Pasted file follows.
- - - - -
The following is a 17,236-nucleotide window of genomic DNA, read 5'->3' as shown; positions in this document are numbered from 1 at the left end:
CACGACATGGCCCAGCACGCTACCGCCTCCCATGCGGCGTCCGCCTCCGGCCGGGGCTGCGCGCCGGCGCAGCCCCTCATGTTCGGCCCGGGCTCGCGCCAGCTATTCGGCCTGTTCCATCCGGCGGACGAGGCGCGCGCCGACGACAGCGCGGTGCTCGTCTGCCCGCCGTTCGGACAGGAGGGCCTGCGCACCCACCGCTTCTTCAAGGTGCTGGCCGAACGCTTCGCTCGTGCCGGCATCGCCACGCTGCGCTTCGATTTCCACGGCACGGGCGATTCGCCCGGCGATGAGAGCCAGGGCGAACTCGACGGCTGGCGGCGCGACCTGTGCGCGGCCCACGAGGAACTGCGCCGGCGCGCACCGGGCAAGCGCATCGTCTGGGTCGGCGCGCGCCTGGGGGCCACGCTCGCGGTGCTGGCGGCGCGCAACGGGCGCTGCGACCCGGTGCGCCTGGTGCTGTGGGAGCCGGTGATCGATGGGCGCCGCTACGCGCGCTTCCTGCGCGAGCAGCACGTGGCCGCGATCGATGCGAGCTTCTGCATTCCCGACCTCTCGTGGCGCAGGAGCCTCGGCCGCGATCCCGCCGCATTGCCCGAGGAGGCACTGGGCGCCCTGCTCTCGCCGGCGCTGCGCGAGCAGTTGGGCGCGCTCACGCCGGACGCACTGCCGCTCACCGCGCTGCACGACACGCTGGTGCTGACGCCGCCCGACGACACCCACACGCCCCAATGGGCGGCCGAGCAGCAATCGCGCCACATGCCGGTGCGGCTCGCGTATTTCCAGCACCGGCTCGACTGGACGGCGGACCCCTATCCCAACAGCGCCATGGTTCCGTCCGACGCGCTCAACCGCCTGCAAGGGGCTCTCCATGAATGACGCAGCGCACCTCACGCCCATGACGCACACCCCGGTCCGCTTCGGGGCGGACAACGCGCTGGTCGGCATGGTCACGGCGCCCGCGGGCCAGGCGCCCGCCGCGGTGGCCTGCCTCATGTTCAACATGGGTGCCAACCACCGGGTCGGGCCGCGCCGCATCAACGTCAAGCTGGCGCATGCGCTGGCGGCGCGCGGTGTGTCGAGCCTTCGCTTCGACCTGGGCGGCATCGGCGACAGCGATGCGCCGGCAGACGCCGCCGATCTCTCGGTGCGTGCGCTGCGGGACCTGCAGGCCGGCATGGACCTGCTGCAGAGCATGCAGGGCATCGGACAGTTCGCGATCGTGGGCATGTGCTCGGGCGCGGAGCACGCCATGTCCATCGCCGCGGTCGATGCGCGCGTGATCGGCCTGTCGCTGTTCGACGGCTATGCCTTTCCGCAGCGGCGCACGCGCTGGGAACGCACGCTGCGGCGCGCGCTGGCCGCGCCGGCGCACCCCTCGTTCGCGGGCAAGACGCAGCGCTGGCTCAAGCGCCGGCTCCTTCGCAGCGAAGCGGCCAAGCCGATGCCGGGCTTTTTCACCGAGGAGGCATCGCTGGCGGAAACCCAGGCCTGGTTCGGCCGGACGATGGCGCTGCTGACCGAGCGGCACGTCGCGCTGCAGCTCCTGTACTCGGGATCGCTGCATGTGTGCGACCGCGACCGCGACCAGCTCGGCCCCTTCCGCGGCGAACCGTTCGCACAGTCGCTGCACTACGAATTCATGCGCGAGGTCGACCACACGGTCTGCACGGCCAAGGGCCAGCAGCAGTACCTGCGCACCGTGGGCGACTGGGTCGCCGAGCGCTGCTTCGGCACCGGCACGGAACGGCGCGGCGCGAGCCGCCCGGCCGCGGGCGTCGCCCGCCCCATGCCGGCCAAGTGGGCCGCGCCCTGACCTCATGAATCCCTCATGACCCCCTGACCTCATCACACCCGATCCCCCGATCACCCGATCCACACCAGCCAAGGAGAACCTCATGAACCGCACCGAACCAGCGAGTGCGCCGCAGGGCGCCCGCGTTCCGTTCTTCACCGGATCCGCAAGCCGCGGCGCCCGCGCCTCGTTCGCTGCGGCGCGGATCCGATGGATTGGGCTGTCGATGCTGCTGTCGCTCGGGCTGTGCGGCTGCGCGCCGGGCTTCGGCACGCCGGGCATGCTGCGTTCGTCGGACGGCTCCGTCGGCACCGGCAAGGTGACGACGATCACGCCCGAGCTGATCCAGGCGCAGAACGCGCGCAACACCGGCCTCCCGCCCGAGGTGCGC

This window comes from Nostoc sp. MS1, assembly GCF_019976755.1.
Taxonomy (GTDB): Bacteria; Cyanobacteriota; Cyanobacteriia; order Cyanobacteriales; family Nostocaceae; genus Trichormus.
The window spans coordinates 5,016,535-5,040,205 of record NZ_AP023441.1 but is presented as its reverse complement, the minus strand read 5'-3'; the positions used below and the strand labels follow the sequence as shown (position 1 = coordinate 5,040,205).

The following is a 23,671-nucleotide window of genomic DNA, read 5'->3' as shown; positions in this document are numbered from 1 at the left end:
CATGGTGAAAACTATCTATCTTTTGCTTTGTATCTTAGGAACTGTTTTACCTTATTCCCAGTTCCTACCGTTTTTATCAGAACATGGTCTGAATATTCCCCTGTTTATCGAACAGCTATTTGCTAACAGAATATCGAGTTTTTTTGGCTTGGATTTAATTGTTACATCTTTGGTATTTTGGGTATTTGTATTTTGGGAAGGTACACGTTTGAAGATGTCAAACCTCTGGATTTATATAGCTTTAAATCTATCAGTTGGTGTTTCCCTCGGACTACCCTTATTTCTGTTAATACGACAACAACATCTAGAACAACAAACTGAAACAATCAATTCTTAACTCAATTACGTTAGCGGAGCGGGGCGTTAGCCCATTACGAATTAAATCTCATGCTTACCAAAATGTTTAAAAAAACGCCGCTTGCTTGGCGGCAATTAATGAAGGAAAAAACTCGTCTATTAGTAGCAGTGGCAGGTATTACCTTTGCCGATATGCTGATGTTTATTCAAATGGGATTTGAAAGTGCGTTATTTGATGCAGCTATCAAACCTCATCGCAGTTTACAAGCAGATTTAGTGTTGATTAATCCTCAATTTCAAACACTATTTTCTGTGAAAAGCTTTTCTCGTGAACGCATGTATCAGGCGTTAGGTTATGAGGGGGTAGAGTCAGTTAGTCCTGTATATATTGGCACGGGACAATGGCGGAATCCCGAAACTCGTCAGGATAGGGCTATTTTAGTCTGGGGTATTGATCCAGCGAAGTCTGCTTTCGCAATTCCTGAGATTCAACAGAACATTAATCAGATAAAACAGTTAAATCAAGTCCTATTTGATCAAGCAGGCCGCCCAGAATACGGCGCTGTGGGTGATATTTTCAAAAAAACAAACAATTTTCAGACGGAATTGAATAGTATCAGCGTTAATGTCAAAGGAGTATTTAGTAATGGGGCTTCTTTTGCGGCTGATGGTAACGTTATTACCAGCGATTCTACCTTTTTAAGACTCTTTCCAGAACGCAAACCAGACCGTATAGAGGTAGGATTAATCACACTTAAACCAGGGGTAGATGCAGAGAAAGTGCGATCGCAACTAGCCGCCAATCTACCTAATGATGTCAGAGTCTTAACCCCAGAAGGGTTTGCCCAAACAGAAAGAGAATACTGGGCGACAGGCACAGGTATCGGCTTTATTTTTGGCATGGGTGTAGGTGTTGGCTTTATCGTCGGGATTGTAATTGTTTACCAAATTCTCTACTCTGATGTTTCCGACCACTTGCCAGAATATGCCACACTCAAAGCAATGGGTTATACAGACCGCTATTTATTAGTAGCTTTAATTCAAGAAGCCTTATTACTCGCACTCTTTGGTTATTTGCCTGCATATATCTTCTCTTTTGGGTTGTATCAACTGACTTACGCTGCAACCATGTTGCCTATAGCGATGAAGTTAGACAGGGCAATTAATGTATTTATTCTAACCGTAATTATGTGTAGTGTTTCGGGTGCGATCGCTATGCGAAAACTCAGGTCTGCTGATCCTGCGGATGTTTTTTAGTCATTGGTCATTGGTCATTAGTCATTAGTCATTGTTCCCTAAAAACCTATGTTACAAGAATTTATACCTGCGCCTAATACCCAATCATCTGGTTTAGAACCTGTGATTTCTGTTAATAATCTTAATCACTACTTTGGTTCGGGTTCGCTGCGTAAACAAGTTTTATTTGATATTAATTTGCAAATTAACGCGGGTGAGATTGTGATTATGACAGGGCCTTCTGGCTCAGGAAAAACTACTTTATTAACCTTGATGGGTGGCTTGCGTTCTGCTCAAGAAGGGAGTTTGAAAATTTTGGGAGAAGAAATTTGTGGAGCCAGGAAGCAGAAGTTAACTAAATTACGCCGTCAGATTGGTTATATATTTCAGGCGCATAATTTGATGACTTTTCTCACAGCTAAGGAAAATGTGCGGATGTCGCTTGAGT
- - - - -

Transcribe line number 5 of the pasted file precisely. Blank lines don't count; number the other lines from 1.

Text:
The window spans coordinates 5,016,535-5,040,205 of record NZ_AP023441.1 but is presented as its reverse complement, the minus strand read 5'-3'; the positions used below and the strand labels follow the sequence as shown (position 1 = coordinate 5,040,205).